The Civil War has accurately been described as the first modern war for a variety of reasons revolving around technology.
Transcontinental communications first came into play during the Civil War. Telegraph lines stretching out to California were pivotal in keeping Nevada and California firmly in the Union’s camp, while on the east coast dispatched from the front directed the movement of generals and the headlines in national papers.
The Civil War was also the advent of photojournalism, where photographers played a huge role in the documenting of the war. Photos taken on the battlefield, sometimes during the aftermath, swayed public opinion for and against the war based on the carnage showcased.
Naval technology improved significantly. The first true diving submarine was constructed in the south to try and break up the Union blockade. Ironclad vessels powered by steam made their debute in both the northern and southern navies, and by the end of the war steam powered ship were the norm.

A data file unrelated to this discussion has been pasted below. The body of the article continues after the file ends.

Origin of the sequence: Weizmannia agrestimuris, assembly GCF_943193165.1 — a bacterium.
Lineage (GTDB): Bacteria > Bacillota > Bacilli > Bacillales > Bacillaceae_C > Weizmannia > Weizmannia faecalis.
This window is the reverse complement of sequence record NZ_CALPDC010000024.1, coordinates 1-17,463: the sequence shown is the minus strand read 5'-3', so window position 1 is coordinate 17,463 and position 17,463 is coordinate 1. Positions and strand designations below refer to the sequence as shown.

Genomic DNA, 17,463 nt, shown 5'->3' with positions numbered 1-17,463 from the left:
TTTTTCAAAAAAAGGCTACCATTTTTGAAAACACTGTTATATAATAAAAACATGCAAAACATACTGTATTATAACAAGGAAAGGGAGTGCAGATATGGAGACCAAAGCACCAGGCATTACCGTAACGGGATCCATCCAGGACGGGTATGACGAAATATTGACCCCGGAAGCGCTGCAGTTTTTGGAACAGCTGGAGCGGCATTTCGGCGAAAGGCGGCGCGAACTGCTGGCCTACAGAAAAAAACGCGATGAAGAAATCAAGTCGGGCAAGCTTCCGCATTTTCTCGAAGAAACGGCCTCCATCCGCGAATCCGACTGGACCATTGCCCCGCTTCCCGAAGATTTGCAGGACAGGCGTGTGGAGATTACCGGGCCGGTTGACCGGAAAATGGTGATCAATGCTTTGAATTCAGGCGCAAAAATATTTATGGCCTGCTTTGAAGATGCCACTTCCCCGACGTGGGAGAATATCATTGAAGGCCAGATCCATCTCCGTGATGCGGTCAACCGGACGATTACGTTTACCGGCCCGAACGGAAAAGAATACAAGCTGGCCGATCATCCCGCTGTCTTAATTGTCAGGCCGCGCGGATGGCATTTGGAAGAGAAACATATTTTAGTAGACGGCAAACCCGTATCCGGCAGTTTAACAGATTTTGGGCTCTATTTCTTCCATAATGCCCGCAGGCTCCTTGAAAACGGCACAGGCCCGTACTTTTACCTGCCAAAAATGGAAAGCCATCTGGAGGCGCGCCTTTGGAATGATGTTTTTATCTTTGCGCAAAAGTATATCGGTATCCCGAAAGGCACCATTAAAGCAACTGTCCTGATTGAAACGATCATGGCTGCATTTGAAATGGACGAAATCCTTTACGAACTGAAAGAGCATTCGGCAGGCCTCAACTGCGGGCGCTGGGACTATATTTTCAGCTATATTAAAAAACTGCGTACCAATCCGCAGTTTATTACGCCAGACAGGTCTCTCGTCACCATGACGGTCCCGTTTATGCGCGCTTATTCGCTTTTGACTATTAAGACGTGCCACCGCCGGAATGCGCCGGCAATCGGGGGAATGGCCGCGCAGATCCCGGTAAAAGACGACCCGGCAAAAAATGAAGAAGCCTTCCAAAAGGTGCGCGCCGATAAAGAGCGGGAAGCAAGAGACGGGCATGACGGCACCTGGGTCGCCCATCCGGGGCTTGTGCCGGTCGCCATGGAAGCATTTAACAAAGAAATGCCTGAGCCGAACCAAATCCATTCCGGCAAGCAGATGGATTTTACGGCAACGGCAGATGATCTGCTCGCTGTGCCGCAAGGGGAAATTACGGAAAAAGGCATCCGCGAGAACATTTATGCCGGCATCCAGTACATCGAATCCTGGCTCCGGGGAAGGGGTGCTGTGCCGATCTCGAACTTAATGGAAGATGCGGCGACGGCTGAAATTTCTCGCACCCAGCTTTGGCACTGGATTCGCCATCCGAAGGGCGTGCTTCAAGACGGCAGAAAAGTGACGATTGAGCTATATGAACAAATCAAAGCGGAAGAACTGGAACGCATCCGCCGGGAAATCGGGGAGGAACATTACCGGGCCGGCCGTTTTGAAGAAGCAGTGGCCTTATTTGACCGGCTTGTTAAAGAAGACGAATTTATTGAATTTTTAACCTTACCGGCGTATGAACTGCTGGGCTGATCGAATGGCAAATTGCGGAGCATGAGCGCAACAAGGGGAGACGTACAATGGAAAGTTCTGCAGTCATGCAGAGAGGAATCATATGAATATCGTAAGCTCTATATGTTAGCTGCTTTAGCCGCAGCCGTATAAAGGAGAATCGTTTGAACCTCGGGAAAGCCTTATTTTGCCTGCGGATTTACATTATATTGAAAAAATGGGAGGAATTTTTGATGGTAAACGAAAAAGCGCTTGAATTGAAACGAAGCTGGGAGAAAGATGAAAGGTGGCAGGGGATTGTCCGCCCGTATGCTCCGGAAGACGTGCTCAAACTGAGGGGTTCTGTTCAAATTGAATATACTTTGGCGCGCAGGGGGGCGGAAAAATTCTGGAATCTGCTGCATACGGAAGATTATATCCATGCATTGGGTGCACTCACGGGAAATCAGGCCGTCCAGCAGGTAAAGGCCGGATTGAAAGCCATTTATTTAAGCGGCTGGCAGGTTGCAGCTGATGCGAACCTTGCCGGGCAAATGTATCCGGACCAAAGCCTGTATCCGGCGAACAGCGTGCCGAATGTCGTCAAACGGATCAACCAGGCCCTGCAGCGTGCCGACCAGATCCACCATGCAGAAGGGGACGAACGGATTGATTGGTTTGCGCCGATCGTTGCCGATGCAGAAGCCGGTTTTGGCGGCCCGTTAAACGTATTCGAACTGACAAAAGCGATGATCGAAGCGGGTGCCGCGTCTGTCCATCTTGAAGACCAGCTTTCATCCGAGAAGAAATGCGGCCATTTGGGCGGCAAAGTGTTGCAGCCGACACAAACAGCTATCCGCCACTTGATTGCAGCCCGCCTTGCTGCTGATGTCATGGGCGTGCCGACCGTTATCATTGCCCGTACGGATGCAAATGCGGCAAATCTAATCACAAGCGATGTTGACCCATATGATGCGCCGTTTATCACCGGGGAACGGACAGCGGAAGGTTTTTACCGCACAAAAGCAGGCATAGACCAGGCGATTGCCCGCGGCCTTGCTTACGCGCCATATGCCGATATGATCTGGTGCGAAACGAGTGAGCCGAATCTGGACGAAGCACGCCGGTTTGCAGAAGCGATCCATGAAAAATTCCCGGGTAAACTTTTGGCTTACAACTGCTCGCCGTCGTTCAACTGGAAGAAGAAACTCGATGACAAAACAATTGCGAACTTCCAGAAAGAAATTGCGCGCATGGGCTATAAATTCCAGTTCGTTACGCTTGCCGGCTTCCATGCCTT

The war saw the advent of repeating rifles, gatling guns, torpedoes, hand grenades and a half dozen other inventions on the battlefield. The patent office in D.C. issued thousands of patents, so many that the director of the office was convinced that his office should be closed because there was nothing left to invent!
Railroads were key in maneuvering armies and supplies around the battlefields, a system that gave the Union a critical edge.
However, it was the way that the war was fought which made it truly modern. Casualties were higher than they had ever been before, and the death tolls were, in some cases, the highest the U.S. would ever seen. The idea of Total War came into its own during the Civil War, in addition to the first example of trench warfare. Civilian populations were mobilized in a way they had never before been, with entire populations supporting the war effort. They also became targets in some ways.